It was billed as ‘The End’; the final show of the final tour, but it was so much more.
A fifty-year-old band playing a gig in Birmingham would rarely be of much significance, but then again Black Sabbath were not only the first ‘heavy metal’ band, they transcended the underground. Originally Sabbath contained none of the ‘glamour’ of Zeppelin or Purple or Cream. This was music for and by sheet metal workers. Industrial, bleak, escapism yes, created without waiting on the say so of an Artist & Repertoire man.
Iommi and Butler worked in factories after leaving school, Ward delivered coal. Ozzy, after stints in a slaughterhouse and a car plant, broke bad. Music was their escape.
“It wasn’t a great place to be at that time,” recalls Butler.
“We were listening to songs about San Francisco, the hippies were all love and peace and everything. There we were, in Aston, Ozzy was in prison from burgling houses, me and Tony were always in fights with somebody, and Bill, so we had quite a rough upbringing. Our music reflected the way we felt.”
The band would, in time (briefly) introduce some glamour, in the shape of Dio, some arena friendly musicians, such as Cozy Powell, but for many, Sabbath are best defined as the undiluted original line up. So it was fitting that the three surviving members should be the ones to finish in front of their home crowd.
After 19 studio albums, 31 singles with sales of over 75 million albums (and millions of embroidered iron on Patches) how can you possibly define the importance and influence of Sabbath? Perhaps the best place to start with is the first track of the final setlist.
What is this that stands before me? Oh nooo!
Released on Friday the 13th (when else!) February 1970 by Vertigo Records, Black Sabbath the album named after the band, opened with the track Black Sabbath and simultaneously invented a new genre of music, whilst bringing a sonic end to the 1960s. Here was a sound that would scare parents and dictators alike, a slow ominous tritone riff, full of the menace of a jackboot stamping on a hippies face forever, or a Charlie Manson family gathering. There had been heavy rock before, notably the sound of Clapton who influenced Iommi, but this time the intensity was different.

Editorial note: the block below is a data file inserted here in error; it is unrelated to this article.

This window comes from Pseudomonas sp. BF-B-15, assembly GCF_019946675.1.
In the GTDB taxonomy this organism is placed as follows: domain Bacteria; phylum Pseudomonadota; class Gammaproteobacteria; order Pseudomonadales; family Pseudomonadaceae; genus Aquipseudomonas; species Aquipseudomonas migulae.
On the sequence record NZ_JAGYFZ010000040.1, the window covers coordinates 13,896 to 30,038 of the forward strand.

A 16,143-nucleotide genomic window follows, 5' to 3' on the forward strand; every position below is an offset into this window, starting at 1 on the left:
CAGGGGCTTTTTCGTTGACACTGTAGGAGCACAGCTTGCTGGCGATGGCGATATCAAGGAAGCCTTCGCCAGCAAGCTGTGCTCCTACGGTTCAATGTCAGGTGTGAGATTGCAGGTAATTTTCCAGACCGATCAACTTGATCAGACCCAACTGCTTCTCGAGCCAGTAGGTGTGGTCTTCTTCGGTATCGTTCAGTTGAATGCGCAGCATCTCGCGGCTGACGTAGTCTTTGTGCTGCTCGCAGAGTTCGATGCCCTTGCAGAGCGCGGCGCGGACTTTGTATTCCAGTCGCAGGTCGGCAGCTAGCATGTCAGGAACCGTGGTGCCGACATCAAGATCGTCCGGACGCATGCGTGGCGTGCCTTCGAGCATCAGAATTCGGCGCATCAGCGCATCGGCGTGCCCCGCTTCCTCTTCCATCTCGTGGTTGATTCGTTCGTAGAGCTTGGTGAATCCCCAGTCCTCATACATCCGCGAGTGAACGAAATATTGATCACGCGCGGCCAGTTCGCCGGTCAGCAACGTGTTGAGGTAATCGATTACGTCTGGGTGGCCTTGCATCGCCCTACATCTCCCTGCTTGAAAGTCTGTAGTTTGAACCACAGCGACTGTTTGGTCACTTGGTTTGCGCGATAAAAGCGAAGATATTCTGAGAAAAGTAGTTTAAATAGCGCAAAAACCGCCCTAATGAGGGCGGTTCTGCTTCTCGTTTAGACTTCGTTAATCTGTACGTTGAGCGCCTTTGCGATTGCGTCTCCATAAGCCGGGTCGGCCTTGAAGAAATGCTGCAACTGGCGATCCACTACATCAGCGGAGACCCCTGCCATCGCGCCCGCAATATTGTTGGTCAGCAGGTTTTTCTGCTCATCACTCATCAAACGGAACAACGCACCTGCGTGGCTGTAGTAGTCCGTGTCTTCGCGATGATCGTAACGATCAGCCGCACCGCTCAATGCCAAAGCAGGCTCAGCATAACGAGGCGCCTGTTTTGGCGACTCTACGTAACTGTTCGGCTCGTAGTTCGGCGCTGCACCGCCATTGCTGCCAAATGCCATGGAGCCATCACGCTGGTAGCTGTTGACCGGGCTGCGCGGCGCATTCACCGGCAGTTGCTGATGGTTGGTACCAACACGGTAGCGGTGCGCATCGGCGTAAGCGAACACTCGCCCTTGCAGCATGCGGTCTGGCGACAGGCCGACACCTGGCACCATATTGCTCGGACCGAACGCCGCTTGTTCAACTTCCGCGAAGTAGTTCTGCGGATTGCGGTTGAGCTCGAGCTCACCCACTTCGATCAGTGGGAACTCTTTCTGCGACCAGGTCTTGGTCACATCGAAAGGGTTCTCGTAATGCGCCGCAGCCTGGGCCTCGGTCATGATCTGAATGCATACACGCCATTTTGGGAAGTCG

It’s worth watching and listening to the video of the original version:
The lyrics were distinctive, Butler’s Wheatley inspired vignette given gravitas by Ozzy’s low tenor voice, whilst Ward added his typical nimble jazzy drumming – allowed plenty of room for Ozzy to lend full melodramatic emotion to the phrases.
Black Sabbath ‘as iconic as the opening of ‘’Anarchy in the UK’’, ‘’Whole Lotta Love’’ or even ‘’A Love Supreme’’. Pete Marsh
Can you help me occupy my brain?
Without Sabbath it would be difficult to imagine fellow Birmingham bands such as Judas Priest or Napalm Death or the Californians Slayer and Korn, or many others. It seems unlikely they will add anymore studio albums so its fitting that they should go out playing live, laser etched into the memory, riffing in front of their fans. The last line of the last song at The End, the very end also seems fitting, ‘I tell you to enjoy life I wish I could but it’s too late.’
01. Black Sabbath
02. Fairies Wear Boots
03. Under The Sun / Every Day Comes And Goes
04. After Forever
05. Into The Void
07. War Pigs
09. Hand Of Doom
10. Supernaut / Sabbath Bloody Sabbath / Megalomania (medley)
11. Rat Salad
12. Iron Man
13. Dirty Women
14. Children Of The Grave